It’s odd to realize something about yourself that you hadn’t really thought about much.
I was reading this Making Light comment about not ever being allowed to be wrong. I realized this dynamic defined my family and my relationship to it in a lot of ways.
With my dad and to a lesser extent with my grandfather, if you didn’t do it perfectly the first time, you might as well not even try. And that meant you were a failure at it and must be forevermore, of course.
The thing is, my process of learning something is the exact opposite of that. When I do something the first time I am usually absolutely, laughably terrible at it. I’ve had teachers and instructors describe me on many thing as the “worst I’ve ever seen” or as “completely untrainable” after they experienced my first few attempts.
That’s at first. But I learn quickly. Really quickly. And with usually less practice than is required for other people. Usually, after a little while I am better at the thing I am attempting than everyone else, with less time invested.
But at first, observing me with any other beginner side by side, you’d assume I have some sort of major disability.
So not being allowed to ever do something wrong in my family really hindered me, and makes me reluctant to this day to do something new in front of anyone else.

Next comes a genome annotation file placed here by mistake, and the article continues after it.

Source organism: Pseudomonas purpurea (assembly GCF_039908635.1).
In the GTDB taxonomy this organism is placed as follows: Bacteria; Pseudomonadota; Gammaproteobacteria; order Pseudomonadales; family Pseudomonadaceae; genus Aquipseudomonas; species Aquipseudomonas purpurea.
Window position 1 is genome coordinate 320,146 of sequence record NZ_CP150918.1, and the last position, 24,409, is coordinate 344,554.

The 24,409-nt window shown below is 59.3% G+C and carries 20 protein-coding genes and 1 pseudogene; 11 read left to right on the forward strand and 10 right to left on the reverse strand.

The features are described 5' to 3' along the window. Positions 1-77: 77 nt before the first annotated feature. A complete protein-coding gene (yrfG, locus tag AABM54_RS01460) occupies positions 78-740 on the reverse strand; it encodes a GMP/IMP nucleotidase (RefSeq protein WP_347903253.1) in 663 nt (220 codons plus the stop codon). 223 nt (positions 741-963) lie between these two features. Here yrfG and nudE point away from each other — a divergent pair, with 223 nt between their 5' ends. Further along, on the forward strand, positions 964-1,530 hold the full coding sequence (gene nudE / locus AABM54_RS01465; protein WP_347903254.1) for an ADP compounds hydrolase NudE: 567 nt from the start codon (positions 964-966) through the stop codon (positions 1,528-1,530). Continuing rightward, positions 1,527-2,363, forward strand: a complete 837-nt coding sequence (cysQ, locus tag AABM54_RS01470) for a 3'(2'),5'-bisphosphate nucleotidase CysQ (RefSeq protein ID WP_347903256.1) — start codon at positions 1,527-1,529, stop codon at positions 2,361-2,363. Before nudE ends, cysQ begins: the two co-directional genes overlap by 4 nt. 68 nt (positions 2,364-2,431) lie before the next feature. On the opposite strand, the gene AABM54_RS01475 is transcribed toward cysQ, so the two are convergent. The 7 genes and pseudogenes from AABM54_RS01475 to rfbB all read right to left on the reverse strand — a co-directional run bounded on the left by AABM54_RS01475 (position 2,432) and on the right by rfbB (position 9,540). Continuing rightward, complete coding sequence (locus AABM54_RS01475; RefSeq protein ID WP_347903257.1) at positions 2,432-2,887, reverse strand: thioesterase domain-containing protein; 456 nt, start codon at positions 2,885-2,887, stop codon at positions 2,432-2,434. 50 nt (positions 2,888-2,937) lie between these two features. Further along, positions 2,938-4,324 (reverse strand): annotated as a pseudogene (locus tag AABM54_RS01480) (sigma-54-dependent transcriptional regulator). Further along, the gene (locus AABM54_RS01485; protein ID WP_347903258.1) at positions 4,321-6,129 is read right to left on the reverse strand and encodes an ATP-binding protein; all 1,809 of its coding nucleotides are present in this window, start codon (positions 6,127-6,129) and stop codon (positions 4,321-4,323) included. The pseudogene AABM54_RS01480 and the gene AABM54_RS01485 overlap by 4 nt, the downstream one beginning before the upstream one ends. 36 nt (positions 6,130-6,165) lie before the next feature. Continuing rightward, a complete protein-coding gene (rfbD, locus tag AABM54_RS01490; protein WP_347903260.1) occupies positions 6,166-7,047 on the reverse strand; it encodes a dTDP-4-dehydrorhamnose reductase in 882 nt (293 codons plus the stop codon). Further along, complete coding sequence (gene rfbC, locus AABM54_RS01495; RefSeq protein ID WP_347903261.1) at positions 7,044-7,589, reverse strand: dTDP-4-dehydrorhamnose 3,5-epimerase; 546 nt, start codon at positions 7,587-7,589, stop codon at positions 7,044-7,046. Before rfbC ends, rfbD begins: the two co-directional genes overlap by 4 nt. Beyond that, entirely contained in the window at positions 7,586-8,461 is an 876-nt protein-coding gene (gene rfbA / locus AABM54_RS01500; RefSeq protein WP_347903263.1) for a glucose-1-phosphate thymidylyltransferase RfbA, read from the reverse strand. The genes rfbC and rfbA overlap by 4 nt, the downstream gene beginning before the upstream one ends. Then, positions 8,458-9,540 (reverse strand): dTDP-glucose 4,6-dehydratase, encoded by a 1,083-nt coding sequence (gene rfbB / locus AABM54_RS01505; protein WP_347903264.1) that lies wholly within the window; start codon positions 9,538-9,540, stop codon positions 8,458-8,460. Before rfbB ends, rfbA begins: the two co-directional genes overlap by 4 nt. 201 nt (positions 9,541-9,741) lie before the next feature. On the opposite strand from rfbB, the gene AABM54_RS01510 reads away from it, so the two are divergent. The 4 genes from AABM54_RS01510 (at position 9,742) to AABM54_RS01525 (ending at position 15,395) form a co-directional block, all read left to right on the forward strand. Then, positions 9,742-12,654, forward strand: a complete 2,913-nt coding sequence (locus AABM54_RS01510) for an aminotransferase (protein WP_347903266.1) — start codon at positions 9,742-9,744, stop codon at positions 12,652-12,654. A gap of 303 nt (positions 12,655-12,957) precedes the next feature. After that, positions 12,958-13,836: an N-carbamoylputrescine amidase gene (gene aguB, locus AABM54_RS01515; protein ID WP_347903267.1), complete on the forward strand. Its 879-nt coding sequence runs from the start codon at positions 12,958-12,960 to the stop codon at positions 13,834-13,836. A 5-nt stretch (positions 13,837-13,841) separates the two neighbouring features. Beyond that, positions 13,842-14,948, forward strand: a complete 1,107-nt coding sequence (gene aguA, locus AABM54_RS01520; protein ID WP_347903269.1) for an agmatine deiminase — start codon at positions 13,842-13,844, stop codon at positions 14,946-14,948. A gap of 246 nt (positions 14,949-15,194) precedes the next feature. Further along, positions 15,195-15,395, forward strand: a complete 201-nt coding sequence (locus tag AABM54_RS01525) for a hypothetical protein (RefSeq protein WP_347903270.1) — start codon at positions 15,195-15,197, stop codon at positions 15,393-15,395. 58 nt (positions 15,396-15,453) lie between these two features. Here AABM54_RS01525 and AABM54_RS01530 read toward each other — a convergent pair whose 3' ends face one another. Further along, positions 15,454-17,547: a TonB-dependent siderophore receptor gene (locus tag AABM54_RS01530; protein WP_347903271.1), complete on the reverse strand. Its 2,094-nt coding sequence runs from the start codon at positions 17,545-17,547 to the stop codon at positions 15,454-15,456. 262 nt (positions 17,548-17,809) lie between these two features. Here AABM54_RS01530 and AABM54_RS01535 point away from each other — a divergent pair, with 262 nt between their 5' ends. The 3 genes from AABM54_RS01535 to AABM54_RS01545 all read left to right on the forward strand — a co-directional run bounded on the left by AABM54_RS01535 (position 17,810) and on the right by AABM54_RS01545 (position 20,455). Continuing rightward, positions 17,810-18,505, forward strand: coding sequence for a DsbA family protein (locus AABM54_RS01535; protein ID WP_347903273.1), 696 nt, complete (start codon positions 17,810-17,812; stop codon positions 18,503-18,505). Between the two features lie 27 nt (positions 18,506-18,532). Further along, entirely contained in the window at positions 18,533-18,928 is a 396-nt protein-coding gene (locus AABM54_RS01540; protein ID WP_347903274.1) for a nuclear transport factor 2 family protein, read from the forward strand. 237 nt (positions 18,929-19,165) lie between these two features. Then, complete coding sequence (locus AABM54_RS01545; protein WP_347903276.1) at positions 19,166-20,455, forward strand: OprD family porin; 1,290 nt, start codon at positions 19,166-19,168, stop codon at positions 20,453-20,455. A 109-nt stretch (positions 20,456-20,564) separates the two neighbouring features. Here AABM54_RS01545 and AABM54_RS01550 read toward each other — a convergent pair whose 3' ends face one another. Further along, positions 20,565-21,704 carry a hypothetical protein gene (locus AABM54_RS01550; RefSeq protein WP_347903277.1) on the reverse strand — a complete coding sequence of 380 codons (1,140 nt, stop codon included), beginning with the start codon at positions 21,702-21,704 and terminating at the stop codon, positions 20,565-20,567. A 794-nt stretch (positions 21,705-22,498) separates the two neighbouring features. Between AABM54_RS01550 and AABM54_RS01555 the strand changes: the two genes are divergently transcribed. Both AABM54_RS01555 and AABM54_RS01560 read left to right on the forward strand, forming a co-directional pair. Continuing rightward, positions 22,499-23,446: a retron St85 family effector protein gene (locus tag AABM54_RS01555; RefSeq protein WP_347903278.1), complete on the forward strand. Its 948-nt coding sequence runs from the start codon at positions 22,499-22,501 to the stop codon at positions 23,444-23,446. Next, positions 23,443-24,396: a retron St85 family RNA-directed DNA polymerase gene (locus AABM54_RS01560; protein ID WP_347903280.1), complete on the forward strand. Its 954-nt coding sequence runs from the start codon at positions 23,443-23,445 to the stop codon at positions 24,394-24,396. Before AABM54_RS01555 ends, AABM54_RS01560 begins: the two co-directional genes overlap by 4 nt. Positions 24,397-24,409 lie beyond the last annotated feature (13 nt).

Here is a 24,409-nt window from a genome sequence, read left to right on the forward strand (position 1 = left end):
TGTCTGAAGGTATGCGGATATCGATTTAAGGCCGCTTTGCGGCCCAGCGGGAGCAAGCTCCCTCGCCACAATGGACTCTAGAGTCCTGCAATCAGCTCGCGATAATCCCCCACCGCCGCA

That’s why in general if I can’t teach it to myself, I don’t learn it at all.
The only exceptions are math which I believe I do have some sort of actual deficit* in, and dancing as I am wholly uncoordinated and tend to do things like fall down/up stair as my feet are never in sync. No amount of practice or conceptual understanding will or can make me better at those two things, alas.
But everything else, I seem to be the worst one (by far) at something when I first attempt it, so bad that many people have told me that I’m hopelessly terrible at it and should stop trying.
Then I kick their ass at it handily a few months later.
*I’ve practiced math over the years for I’d estimate 10,000-12,000 hours and still can’t do middle-school-level algebra problems reliably, and it’s not because “no one has shown me the right way.” I’ve been shown every way. It doesn’t matter. My brain is just not wired that way. Math is also extremely uninteresting to me as well, so no great loss there.